Screaming at this list of “most American” and “most British” words (“Pus” is percent of US people who recognize the word, “Puk” is percent of UK people)
@prehensile Pleased to meet you, I'm Sandlot Naff. Respectable used starship salesperson from Nar Shaddaa
@prehensile fascinating how this breaks down on a “where did you take this word from” axis. Lots of Italian and Latin American words on the left side, and bolshy right in the middle of the right side.
American here, I knew bolshy, yob and korma. Thank you clockwork orange, Indian restaurants, and Slade.
@prehensile Puk that recognizes "hibachi": 26%
Do ~74% of British simply not know of good food that comes from not-France???
@prehensile Seriously, like, half the items on the left column are food-related, and many of them I'd consider part of a *good* dinner.
@prehensile It's pretty funny that most of the words on the left are loanwords from other languages, and most of the words on the right are English slang. (And I bet more people in the US would recognize 'kerbside' if they'd spelled it 'curbside', pronounced the same.)
@prehensile is an escalope what you get when you cross escarole with an antelope?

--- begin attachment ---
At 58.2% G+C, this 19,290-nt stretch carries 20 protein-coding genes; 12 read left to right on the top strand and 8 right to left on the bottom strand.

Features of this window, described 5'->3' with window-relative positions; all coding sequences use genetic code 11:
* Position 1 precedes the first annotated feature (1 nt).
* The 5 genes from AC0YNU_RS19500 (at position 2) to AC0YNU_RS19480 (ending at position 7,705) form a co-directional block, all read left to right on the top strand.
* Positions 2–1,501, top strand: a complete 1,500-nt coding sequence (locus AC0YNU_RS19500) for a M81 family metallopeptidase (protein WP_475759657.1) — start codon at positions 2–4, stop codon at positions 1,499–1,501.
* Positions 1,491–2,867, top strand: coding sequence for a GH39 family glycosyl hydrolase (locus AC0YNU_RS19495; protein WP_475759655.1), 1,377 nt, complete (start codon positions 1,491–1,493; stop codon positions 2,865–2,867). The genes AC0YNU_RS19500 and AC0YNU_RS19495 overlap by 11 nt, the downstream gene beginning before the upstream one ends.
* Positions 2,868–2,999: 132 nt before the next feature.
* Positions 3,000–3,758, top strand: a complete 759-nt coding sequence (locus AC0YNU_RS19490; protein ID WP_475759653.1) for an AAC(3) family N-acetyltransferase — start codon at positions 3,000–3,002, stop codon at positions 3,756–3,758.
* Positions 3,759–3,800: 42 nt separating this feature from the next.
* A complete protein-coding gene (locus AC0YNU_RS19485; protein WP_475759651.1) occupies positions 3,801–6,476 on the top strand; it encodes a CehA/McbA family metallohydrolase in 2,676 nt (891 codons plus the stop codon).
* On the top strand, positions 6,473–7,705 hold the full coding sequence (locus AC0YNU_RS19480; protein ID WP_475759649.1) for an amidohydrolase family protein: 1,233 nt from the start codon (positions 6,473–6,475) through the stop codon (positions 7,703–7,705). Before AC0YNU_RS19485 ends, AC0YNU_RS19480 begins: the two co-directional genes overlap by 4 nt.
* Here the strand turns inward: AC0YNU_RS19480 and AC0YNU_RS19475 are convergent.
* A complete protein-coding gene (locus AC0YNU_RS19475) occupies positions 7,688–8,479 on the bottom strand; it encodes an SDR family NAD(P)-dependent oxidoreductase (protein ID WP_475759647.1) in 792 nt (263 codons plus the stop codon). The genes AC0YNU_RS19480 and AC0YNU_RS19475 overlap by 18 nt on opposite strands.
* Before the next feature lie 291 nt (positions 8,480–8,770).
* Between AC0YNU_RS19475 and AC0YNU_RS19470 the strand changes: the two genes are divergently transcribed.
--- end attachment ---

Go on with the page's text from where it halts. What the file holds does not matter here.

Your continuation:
also now I want korma
@prehensile Thanks; the challenge is to get as pany of the +Puk words as possible into your next conference call with Americans. Bonus points for phrases that are entirely harmless in the UK and offensive in the US.
@xnx38h @prehensile Writing on paper with biro's. And when it rains you need a brolly!
That's very naff, this linguistic soup with chipolata sausage.
You would rather not be called a yob.
I love the birdsong of a chaffinch.
Funny I'm Belgian and I know words of both columns! The left column has quite a lot of food related words, from Italian and Spanish.
@prehensile because I can’t convincingly fake any British accents at all I’m now amusing myself by alternating my native accent and my grandparents’ Brooklyn accents for *all* of these.
@prehensile here's another list, but where's that one from? https://www.adducation.info/lifestyle/british-vs-american-words/
@gemlog At my advanced age I learn endive = chicory And now I know why I can't find treacle in supermarkets
Think I'll write to the Brits tonight
@gemlog I didn't read it yet. Is it enough to hold you for the next 4 hours that I like that you sent one?
My kid says his story is going to have CC pummel Senator Joseph McCarthy to save me from wingnut extremist you-know-whats
@prehensile dodgem is a real UK word it means 'bumper car'
you know like the fair attraction?
they're the dodgems.
@prehensile I don't know a single one of those UK words, but I'm having a fun time looking guessing them and then looking them up
@prehensile what language are the words on the left?/s
Actually quite shocked at how many of the left words are genuinely totally new to me, despite the usual English-language pervasiveness of US culture.
(as a USian who's been in the UK a decade, I now recognise nearly every word on this list, and I'm not sure how to feel about that)
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